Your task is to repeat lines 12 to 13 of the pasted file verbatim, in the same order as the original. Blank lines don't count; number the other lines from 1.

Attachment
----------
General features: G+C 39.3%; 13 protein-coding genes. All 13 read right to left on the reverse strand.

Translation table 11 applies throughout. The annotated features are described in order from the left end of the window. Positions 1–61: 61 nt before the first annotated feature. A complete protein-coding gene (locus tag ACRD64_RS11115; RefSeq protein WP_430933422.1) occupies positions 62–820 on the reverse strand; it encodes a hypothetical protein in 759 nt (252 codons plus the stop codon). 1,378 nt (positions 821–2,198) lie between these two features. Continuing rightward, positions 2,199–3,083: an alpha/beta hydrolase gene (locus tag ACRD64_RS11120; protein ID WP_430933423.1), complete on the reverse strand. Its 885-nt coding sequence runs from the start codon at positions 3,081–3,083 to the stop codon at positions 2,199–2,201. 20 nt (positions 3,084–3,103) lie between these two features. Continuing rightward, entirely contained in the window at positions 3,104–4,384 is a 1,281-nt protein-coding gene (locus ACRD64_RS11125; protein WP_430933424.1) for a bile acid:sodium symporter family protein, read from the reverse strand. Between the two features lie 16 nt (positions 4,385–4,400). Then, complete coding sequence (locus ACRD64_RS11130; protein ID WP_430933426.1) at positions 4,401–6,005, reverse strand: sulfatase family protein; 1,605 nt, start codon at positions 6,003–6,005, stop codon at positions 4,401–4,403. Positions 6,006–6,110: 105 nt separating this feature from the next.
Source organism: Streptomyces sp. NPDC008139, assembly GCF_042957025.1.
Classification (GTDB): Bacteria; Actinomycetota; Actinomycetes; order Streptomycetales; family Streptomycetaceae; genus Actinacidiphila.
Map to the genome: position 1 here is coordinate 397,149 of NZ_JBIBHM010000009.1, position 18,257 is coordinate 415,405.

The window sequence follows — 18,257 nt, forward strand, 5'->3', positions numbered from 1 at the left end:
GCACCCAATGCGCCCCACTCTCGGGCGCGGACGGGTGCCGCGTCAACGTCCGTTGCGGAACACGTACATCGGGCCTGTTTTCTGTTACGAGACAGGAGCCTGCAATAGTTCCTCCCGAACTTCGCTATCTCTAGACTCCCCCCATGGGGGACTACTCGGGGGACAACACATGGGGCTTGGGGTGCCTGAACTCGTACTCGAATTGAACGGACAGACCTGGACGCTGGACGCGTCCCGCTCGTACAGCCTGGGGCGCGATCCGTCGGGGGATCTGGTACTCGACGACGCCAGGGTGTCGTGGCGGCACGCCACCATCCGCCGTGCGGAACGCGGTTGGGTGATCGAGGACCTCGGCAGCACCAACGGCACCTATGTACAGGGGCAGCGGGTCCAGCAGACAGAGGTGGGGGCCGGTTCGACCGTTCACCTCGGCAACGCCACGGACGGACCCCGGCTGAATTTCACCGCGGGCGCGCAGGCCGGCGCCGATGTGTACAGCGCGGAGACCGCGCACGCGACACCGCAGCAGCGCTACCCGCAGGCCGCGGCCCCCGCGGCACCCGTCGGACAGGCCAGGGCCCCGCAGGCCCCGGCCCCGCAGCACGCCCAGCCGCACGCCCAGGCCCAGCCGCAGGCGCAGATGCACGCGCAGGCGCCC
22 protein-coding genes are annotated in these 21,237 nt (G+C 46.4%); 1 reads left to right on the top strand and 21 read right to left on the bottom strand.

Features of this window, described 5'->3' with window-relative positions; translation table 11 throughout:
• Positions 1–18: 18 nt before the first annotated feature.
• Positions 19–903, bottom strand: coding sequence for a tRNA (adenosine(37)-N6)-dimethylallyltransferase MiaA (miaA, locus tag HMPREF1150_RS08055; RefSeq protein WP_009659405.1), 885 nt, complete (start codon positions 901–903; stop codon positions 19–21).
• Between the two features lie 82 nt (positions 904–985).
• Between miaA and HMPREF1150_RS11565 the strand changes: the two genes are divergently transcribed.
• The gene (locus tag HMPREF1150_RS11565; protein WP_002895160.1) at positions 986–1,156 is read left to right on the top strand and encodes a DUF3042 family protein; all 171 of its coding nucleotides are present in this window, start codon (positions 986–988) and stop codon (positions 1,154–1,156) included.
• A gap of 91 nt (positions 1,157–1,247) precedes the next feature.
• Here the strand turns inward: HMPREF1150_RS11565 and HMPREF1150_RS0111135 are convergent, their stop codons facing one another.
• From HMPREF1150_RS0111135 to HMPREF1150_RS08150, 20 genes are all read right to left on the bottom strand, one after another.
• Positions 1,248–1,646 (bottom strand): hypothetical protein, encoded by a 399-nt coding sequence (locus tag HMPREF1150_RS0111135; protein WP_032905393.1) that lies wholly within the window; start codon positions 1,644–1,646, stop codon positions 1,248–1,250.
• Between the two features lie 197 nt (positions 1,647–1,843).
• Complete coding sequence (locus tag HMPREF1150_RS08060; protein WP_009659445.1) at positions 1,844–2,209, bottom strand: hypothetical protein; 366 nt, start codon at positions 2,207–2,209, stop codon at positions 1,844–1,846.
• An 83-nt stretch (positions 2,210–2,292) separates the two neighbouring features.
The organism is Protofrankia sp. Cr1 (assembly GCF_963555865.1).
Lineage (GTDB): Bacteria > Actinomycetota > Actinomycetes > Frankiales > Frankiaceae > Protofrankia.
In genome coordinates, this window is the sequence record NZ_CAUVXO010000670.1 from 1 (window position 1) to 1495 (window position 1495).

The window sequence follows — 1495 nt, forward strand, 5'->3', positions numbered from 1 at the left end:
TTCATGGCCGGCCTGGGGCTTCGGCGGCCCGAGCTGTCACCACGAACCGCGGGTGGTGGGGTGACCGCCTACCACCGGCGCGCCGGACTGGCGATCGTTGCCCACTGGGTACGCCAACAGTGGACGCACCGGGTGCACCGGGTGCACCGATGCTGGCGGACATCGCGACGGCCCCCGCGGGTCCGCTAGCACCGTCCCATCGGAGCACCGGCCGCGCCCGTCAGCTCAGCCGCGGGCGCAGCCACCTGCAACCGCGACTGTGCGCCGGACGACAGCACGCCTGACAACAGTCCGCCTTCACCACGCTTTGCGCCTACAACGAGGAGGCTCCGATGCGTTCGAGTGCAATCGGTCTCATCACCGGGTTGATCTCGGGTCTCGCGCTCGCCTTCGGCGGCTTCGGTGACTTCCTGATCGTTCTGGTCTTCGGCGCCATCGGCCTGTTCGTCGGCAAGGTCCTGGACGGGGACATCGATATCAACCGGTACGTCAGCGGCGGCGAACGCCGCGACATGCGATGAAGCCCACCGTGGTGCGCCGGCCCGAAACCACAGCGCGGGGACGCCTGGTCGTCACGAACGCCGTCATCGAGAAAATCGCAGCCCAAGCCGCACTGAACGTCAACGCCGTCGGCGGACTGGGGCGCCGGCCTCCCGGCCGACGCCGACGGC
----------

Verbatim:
• Between the two features lie 82 nt (positions 904–985).
• Between miaA and HMPREF1150_RS11565 the strand changes: the two genes are divergently transcribed.